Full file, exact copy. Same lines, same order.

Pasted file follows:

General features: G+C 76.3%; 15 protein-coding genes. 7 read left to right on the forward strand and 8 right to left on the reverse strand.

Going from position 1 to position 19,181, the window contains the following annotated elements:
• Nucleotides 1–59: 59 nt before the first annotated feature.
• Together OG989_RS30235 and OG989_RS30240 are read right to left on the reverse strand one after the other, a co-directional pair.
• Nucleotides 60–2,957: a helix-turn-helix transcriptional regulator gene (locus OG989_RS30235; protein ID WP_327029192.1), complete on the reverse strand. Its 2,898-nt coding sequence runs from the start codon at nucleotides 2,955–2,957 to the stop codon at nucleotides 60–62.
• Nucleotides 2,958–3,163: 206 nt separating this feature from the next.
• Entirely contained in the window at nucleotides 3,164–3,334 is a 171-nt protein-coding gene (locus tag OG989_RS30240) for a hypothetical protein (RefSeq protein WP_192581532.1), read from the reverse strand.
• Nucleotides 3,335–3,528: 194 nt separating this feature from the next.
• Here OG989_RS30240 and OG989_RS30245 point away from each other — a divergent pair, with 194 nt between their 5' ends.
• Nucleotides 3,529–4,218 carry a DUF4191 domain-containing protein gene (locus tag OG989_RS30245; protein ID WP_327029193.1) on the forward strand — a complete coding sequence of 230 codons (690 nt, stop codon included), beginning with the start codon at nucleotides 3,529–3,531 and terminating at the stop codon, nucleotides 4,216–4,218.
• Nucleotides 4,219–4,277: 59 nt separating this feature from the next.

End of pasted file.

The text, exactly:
General features: G+C 76.3%; 15 protein-coding genes. 7 read left to right on the forward strand and 8 right to left on the reverse strand.

Going from position 1 to position 19,181, the window contains the following annotated elements:
• Nucleotides 1–59: 59 nt before the first annotated feature.
• Together OG989_RS30235 and OG989_RS30240 are read right to left on the reverse strand one after the other, a co-directional pair.
• Nucleotides 60–2,957: a helix-turn-helix transcriptional regulator gene (locus OG989_RS30235; protein ID WP_327029192.1), complete on the reverse strand. Its 2,898-nt coding sequence runs from the start codon at nucleotides 2,955–2,957 to the stop codon at nucleotides 60–62.
• Nucleotides 2,958–3,163: 206 nt separating this feature from the next.
• Entirely contained in the window at nucleotides 3,164–3,334 is a 171-nt protein-coding gene (locus tag OG989_RS30240) for a hypothetical protein (RefSeq protein WP_192581532.1), read from the reverse strand.
• Nucleotides 3,335–3,528: 194 nt separating this feature from the next.
• Here OG989_RS30240 and OG989_RS30245 point away from each other — a divergent pair, with 194 nt between their 5' ends.
• Nucleotides 3,529–4,218 carry a DUF4191 domain-containing protein gene (locus tag OG989_RS30245; protein ID WP_327029193.1) on the forward strand — a complete coding sequence of 230 codons (690 nt, stop codon included), beginning with the start codon at nucleotides 3,529–3,531 and terminating at the stop codon, nucleotides 4,216–4,218.
• Nucleotides 4,219–4,277: 59 nt separating this feature from the next.